When people in Charleston go to see a doctor, they expect that the doctor will properly diagnose any conditions that they might have, and prescribe appropriate medication and treatment. The same is true when a person needs to go to a hospital because of an illness or injury; they expect that the doctors and hospital staff will treat them in a way that will help them. However, things don't always work out the way that the patient expected.
When a patient suffers injury because a doctor or other health care provider did not meet the prevailing standard of care within the medical profession, the patient can pursue compensation under a medical malpractice cause of action. If the medical mistake results in a fatal accident, the victim's family can bring a wrongful death lawsuit. But how does the victim or their family prove that the doctor didn't treat the patient with the requisite standard of care?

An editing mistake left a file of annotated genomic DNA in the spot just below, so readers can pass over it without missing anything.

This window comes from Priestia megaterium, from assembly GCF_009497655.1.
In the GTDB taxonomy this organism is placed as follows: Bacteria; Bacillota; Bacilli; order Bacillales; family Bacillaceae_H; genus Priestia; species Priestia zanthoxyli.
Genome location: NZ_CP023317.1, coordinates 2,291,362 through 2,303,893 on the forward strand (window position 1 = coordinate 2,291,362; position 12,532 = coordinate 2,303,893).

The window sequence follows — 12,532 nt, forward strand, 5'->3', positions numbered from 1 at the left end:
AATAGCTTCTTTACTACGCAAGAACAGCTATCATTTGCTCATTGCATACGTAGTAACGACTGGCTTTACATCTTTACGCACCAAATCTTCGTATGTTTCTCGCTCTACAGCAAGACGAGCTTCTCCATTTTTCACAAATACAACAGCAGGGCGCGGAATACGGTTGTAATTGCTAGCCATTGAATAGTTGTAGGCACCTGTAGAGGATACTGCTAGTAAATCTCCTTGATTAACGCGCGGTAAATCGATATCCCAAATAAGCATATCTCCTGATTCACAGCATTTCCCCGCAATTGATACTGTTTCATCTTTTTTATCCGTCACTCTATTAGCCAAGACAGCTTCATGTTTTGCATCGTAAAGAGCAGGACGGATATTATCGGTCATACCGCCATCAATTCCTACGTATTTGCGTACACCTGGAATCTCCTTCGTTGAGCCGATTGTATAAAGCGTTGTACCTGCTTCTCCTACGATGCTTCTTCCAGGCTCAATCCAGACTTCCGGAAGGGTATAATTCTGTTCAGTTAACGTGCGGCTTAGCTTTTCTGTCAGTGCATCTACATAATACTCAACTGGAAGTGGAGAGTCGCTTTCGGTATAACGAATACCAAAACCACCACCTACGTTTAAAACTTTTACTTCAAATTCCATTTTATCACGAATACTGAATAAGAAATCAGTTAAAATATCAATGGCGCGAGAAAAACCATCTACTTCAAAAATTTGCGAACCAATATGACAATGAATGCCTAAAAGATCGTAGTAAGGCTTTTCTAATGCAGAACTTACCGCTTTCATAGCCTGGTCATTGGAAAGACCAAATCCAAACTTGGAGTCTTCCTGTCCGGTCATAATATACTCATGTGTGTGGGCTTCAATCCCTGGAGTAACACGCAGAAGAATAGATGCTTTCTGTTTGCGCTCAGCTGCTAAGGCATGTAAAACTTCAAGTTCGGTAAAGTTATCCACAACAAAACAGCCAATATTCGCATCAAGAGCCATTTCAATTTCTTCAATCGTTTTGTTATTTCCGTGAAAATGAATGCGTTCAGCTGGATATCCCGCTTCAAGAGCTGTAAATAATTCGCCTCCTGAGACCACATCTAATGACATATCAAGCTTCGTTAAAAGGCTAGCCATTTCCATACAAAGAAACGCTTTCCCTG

Under West Virginia law, a person who files a medical malpractice claim must first send a screening certificate of merit to the health care providers that they intend to sue. The certificate is a document that a health care provider signs while under oath, and it states that provider's opinion as to how the treating medical professional's alleged missteps caused the injury or death at issue.
The health care provider who executes the screening certificate must be qualified as an expert under the West Virginia rules of evidence. Furthermore, the certificate itself must contain the details of how that expert believes the treating health care provider failed to uphold their duty of care to the injured patient.
A screening certificate is one of the many necessary steps in the process of taking legal action against a medical professional. An attorney who is experienced in wrongful death and medical malpractice cases can ensure that a person's legal claim follows all requirements under state law.
Source: West Virginia Code, "Medical Professional Liability," accessed on Aug. 9, 2016